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Town approves $320K for Farmers Hill; $68K for school
ANDOVER- Citizens zipped through the first several articles at their annual town meeting on Saturday, saving their bargaining power for two big spenders; funding for their school and the repair of a one mile stretch of Farmers Hill.
With Dave Duguay sworn in as moderator over the meeting, citizens jumped right in to approve a $20,000 increase over 2012 to use money from surplus to reduce taxation, bringing the 2013 amount to $140,000.
Selectman Dickie Merrill amended town employees’ salaried and hourly rates to be increased by two percent for the next year, exempting those salaries of the fire chief, deputy chief and 1st assistant chief, per request of Fire Chief, Rob Dixon.
Things remained quiet until citizens were asked to raise $100,000 to allow selectmen negotiating power with SAD 44 for the continued operation of the elementary school.
“I understand the intent of this request,” stated Scott Owings. “But I just can’t afford my taxes to go up. I’m likely to be in the back of this book on the bad list next year if they do. I have no desire to see the school close, but I’m at a financial breaking point. I vote zero dollars for this.”
A round of applause broke out among the crowd.
Dan Wells spoke up, not wanting the increase, and amended the amount to the $68,000 that was granted in 2012.
“Offering money up front like this is a bad sign,” stated Selectman Merrill. “If the school board sees the amount we’ve agreed to, then that’s the amount they’re going to want. It sets a bad precedent for the school.”
After more than 30 minutes of discussion, the townspeople voted to approve the $68,000 amount for selectmen to pay SAD 44 to help keep the school open if a negotiation isn’t made before the July 1 deadline.
Before the meeting began, citizens had the chance to look over a proposal for a new, used ladder truck for the town at the cost of $120,000, created by Fire Chief Rob Dixon.
“This is an opportunity for us to purchase a ladder truck that will bring us up to standards,” stated Chief Dixon. “I stress it’s an opportunity. I wasn’t out shopping. This is just a good deal. I don’t believe we’ll have to put any money into this truck for years to come.”
In 2012, citizens were asked to go into an agreement with Rumford Fire for the use of their ladder when needed, but turned down the offer.
Chief Dixon noted in his proposal, “About this time last year the River Valley towns comprising our mutual aid response area experienced a series of aerial device failures that at one time had Rumford, Mexico and Andover’s aerials out of service simultaneously. This left only Dixfield’s equipment to cover 11 towns.”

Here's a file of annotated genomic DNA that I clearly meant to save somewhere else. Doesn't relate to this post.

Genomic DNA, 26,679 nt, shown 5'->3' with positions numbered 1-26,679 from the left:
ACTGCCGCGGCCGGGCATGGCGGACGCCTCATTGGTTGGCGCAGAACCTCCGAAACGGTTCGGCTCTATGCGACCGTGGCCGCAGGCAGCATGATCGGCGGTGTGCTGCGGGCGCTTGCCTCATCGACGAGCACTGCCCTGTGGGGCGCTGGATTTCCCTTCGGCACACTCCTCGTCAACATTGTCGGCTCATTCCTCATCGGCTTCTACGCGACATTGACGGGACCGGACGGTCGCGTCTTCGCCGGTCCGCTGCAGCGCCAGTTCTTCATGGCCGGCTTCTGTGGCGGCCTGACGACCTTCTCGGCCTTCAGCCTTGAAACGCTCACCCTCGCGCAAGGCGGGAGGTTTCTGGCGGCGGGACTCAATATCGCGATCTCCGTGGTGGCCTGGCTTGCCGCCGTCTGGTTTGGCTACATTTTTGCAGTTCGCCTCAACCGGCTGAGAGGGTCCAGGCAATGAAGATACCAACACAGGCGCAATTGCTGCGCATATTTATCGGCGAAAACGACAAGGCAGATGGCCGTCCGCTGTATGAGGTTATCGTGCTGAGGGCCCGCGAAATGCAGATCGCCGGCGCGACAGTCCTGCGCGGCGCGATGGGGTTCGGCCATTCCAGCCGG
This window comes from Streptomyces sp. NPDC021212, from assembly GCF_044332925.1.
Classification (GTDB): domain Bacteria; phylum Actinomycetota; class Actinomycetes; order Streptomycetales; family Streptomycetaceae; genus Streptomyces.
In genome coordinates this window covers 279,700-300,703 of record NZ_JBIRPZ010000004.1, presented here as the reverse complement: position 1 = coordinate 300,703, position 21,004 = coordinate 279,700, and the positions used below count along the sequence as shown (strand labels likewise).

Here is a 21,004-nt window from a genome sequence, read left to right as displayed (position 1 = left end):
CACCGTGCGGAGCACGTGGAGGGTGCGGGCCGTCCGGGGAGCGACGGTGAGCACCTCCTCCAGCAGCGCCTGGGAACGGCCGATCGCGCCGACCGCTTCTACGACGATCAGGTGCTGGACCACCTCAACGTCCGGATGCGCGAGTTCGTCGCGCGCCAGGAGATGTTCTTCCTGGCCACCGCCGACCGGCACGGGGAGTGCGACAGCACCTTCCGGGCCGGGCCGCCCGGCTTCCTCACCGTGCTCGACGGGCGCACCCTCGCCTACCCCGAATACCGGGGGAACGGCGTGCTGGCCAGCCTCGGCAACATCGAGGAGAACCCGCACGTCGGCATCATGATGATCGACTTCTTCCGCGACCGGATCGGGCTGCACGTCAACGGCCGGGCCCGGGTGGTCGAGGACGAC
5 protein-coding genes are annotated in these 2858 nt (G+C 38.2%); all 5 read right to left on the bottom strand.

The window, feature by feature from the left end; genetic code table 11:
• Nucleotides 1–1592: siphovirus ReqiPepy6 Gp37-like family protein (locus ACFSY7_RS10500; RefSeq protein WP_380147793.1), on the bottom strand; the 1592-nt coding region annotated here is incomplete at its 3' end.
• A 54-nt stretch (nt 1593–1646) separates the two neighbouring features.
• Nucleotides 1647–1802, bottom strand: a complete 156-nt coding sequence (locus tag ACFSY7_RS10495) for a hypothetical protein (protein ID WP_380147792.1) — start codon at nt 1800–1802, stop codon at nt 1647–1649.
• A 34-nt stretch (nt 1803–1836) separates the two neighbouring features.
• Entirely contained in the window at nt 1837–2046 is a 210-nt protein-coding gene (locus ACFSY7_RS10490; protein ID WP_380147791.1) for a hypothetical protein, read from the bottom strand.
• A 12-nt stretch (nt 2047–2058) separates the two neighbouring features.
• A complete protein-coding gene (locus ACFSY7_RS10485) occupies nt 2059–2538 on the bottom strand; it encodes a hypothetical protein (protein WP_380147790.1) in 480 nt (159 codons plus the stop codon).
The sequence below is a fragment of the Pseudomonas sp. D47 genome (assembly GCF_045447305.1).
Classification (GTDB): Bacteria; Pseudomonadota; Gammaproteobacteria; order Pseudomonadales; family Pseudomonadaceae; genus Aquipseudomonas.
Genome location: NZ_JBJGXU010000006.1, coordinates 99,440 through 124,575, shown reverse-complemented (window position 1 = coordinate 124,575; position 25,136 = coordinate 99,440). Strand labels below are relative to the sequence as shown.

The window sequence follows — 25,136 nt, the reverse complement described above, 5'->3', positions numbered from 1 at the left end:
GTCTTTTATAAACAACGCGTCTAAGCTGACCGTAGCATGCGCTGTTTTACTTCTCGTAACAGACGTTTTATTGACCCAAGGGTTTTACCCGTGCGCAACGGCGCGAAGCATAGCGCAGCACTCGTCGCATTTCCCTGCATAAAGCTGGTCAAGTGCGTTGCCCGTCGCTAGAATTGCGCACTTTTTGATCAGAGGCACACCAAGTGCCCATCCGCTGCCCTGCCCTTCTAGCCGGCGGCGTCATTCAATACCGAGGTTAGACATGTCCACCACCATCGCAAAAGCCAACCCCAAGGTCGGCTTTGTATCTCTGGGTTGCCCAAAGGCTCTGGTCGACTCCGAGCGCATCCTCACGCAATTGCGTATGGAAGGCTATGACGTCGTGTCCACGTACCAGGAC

Dixon noted that the 40-minute response time was unacceptable and with no funds allocated to repair Andover’s aerial, he had contacted Franklin Fire Company of Pennsylvania to find out the status of their Truck 42.
Citizens asked the current condition of the town’s ladder truck and were informed that, while it is still “operational, but could blow up tomorrow,” it doesn’t meet insurance standards with an open cab and lap belts only.
Townspeople amended the amount down to $100,000, but by a show of hands, they unanimously defeated the purchase.
Before the group broke for lunch, they amended funding for the transfer station down to $48,000 from a recommended $50,000, nominated new members for the budget, recreation and map updating committees, and approved the third of ten yearly road improvement bond payments of $60,729.18.
The other big ticket item weighing on everyone’s minds was the requested expenditure to fix Farmers Hill.
“I drive Farmers Hill everyday and it’s a mess,” stated Roger Sabin. “There are a couple of properties up there for sale and if we expect people to move here, to bring their young children here to attend our school and our road looks like it does, then we have a problem. People are not going to want to travel up that road in its’ current condition.”
Road Commissioner Marshall Meisner informed citizens that Swasey Excavation had given him a quote of $320,000 to repair a one mile stretch, which included digging out, as Selectman Merrill stated, “the growing rocks we see each spring.”
“We’ll be able to repair the road starting at Peter Cole’s to just past Dan Well’s. Not quite to the bottom of the hill,” stated Meisner.
Citizens unanimously agreed to raise the funds to repair the road. It was estimated that the cost of the repair, coupled with the current bond debt, it would increase taxes by approximately 1.28 mils.
As of Monday afternoon, Selectman Keith Farrington stated, “The approximate appropriation for the next year is $656,000, which does not include the road bond for the Farmers Hill repair.”
On Tuesday, citizens were expected at the polls to vote for a three-year selectman’s term, which Selectman Farrington currently holds. That position was uncontested. The town was also looking for someone to run for a three-year term on the school board, but as of Monday afternoon, nobody had taken out papers.